(NEW YORK TIMES) Matt A.V. Chain, November 4, 2018 — Zaha Hadid has designed some of the most remarkable buildings of this generation. Whether a striking factory for BMW, daring Olympic venues or museums in Rome, Glasgow and Cincinnati, the work of the Iraqi-born, London-based Ms. Hadid has brought her global renown and a Pritzker Prize, considered architecture’s Nobel Prize.
Now she has tackled one of New York’s most intractable building problems: the ubiquitous and unloved sidewalk shed.
Construction is underway on Ms. Hadid’s first project in New York, 520 West 28th Street, and with it comes the inevitable shed, as emblematic of the city ’s landscape as the Empire State Building — though the only souvenirs they produce are mysterious stains and ripped clothing.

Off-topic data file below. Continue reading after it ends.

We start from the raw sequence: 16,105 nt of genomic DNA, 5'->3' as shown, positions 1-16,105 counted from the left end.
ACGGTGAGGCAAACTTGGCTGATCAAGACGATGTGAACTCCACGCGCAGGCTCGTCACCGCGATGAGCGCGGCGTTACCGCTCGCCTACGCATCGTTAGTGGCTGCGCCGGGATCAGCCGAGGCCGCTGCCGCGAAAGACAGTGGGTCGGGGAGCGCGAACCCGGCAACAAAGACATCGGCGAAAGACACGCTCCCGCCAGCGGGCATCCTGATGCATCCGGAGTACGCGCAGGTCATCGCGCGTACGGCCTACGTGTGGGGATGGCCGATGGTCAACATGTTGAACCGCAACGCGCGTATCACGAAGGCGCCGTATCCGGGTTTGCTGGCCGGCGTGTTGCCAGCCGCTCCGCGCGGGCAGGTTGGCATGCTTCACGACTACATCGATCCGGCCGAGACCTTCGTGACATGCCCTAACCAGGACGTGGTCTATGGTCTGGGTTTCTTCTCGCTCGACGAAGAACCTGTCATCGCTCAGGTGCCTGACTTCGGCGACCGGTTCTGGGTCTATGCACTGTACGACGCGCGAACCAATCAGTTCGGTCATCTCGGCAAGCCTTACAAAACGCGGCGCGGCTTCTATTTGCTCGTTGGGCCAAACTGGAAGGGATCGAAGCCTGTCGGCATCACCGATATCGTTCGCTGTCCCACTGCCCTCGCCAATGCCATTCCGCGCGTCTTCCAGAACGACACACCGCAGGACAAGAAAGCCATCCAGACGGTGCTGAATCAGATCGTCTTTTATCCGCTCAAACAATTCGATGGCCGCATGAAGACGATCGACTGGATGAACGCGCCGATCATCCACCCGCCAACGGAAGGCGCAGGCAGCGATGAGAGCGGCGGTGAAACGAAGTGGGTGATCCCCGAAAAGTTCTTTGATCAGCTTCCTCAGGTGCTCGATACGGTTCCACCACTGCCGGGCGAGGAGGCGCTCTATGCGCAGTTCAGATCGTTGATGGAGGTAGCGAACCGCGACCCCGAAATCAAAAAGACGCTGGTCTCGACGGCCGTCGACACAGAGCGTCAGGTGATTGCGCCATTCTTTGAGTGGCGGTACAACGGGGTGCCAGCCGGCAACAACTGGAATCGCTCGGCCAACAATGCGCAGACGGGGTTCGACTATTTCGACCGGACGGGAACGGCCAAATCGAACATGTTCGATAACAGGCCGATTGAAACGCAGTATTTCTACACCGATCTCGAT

The city is entombed in nearly 200 miles of metal bars and plywood decking that protects pedestrians from falling debris and construction material — a claustrophobic labyrinth that could cover the sidewalks on both sides of Broadway several times over. Even the High Line has them, in six spots, including Ms. Hadid’s project.